Trois-Ilets, Martinique: a Caribbean Paradise You Can Fly to for $69 from the U.S. (Yes, Way!)

72 hours in Trois-Ilets, Martinique | TheWeekendJetsetter.com

If you’re taking advantage of Norwegian Air’s new flights from the U.S. to Martinique for $69, I’m betting your vacation goals include crystal-clear waters and white sand beaches. If that’s the case, you’ll want to make a beeline for Trois-Ilets, or French for “Three Islands,” Martinique’s top resort town. Located about a 30-minute drive from the airport in Le Lamentin, Trois-Ilets is ultra touristy but provides a good home base for those looking to explore during the island during the day and have restaurants and shops within walking distance of their hotel at night. You can also reach Trois-Ilets via ferry from the capital city, Fort-de-France.

Where to Stay in Trois-Ilets, Martinique

Photo Dec 29, 3 45 26 PM

I visited Martinique with my parents and sister for our annual family vacation, and we stayed at Hotel Bakoua, a resort located right on the waterfront. Rooms start at around $174 per night, but if you’re looking to splurge, go for one of the rooms with an ocean view balcony (around $300 per night). The amenities make it worth it: a substantial breakfast buffet, welcome cocktails and access to the resort’s private beach.

Photo Dec 29, 3 45 15 PM

Paddle boards, kayaks and snorkels can be rented right on the beach at the hotel, and the location is also convenient to a number of restaurants that are within walking distance. The Hotel Bakoua staff went out of their way to make sure we had a great time, and they even had a private fireworks show for guests on New Year’s Eve. Does it get any better than that?

72 Hours in Trois-Ilets, Martinique - the Coco Bar at Hotel Bakoua | TheWeekendJetsetter.com

Photo Dec 31, 1 59 22 PM (1)

The only part of Hotel Bakoua that I didn’t love was the fact that the Coco Bar, where you can sip daiquiris with your feet dangling over the water, closed up at 5pm. Doesn’t it just look like heaven?? There aren’t really many bars open at night in Martinique, so if you’re looking for a big nightlife destination I’d urge you to look at another Caribbean island.

A budget-friendly alternative that is located literally next door to Hotel Bakoua is Village Creole, which offers apartment-style accommodations starting at around $85 per night. We dined at several of the restaurants in the Village Creole complex during our stay and the location is great (sadly, you’ll forfeit the ocean view).

If you’d prefer to escape the hustle and bustle of Trois-Ilets and get “off the beaten path,” Residence Les Cayalines is another apartment-style complex located further south in Saint-Luce (rooms start at around $120 per night). While the area lacks the restaurant scene of Trois-Ilets, it is within walking distance to much more beautiful beaches and offers convenient driving access to a few of southern Martinique’s top attractions.

Note: the above paragraph contains affiliate links to Booking.com, meaning I earn a small commission on any resulting bookings. As always, my opinions reflect my experience and personal knowledge.

Things to Do in Trois-Ilets, Martinique

Things to do in Trois-Ilets, Martinique

While Trois-Ilets is the happening area for French vacationers of Martinique, there isn’t much to do in the actual town. Instead, you’ll want to book a boating excursion or hop in the car for a road trip.

If you’re planning a trip to Martinique, by now you’ve probably realized that there’s little logistical information online about what to do when you get there. I really struggled to book tours in advance – but don’t worry! Once you get there, you’ll realize that you just need to walk down to the marina of Trois-Ilets to find companies where you can book all kinds of tours, from adventurous water sports to booze cruises (well, the classy French version of a booze cruise).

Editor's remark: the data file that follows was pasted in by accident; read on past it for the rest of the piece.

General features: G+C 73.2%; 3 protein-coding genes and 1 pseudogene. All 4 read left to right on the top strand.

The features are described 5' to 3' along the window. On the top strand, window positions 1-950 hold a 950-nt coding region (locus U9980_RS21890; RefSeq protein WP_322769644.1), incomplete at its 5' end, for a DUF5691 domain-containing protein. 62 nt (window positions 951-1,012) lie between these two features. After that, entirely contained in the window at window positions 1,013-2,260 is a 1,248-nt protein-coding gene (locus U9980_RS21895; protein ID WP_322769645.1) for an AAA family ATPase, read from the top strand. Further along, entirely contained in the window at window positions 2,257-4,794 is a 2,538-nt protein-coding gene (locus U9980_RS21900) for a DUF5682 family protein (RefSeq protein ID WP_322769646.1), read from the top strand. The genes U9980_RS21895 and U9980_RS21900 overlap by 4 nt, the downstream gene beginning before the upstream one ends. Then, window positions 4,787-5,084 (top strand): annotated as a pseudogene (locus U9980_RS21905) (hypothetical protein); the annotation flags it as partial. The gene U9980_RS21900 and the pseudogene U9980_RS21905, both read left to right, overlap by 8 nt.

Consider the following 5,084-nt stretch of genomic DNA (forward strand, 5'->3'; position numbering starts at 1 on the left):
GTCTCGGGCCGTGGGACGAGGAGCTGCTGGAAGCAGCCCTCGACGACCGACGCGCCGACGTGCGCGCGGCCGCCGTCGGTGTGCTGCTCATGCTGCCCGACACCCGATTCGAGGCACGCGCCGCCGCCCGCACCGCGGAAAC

See Dolphins in the Wild, Snorkel with Turtles

If you get planning anxiety like me and are dying to book in advance, I recommend Planete Dauphins, which accepts reservations via email. The small group boat tour took us up to the northern coast of Martinique to spot dolphins in the wild. While being able to say I’ve seen dolphins in the wild was cool, it wasn’t exactly a highlight of the adventure since there were so many other boats around trying to finagle photos. However, the real reason to book a boat tour here is the view of the island from the sea. It’s gorgeous!

Things to do in Martinique

Things to do in Martinique

Things to do in Martinique

The second part of the tour took us back to the south, where you’ll hop into the water and snorkel with some colorful fish and even a few sea turtles. Even though the tour description focused on dolphins, this was my favorite part.

Snorkeling in Martinique | TheWeekendJetsetter.com

See Le Diamant and the Anse Cafard Slave Memorial

Diamond Rock in Martinique | TheWeekendJetsetter.com

After a morning tour with Planete Dauphins, we drove further south to see one of the most beautiful natural wonders of Martinique, Le Rocher du Diamant or Diamond Rock. An uninhabitable diamond-shaped islet, the rock was once used by the British as a stronghold as they fought the French over control of the island.

Slave Memorial in Martinique

Another nearby sight is the Anse Cafard Slave Memorial. While it’s easy to forget when you’re surrounded by beautiful beaches and tropical cocktails, the Caribbean region has a history closely tied with slavery and in Martinique the stories are prominently remembered throughout the island. This memorial, located within view of Le Rocher du Diamant, was created by Martinican sculptor Laurent Valére to pay a sobering tribute to a horrific shipwreck. In 1830, a ship carrying a cargo of Africans destined for the by-then-illicit Caribbean slave market crashed into the rocky shore nearby. Forty six bodies were recovered, all but four of them Africans who were buried in a mass grave. The Anse Cafard memorial features 15 massive 8-foot-tall statues arranged in a triangle. Representing the slaves who lost their lives, the hunched statues stoically face the ocean, and the home they were forced to leave.

Island Hop on the Atlantic Coast

Josephine's Bathtub, Martinique

On day 2 in Trois-Ilets, we took our rental car and drove to the other side of the island hoping to book an island hopping tour in the town of Le Francois. However, we didn’t realize that it would be a dead zone on Jan. 1st thanks to the holiday. If you’re in Martinique on a Sunday or a holiday, make it a beach day – NOTHING is open!

So we had to re-do the hour-long drive and come back the next day. Luckily, it was worth it! The drive through the hilly center of the island alone is fascinating, and I’ll give you $20 if you don’t hop out of your car at least three times to take photos of the view.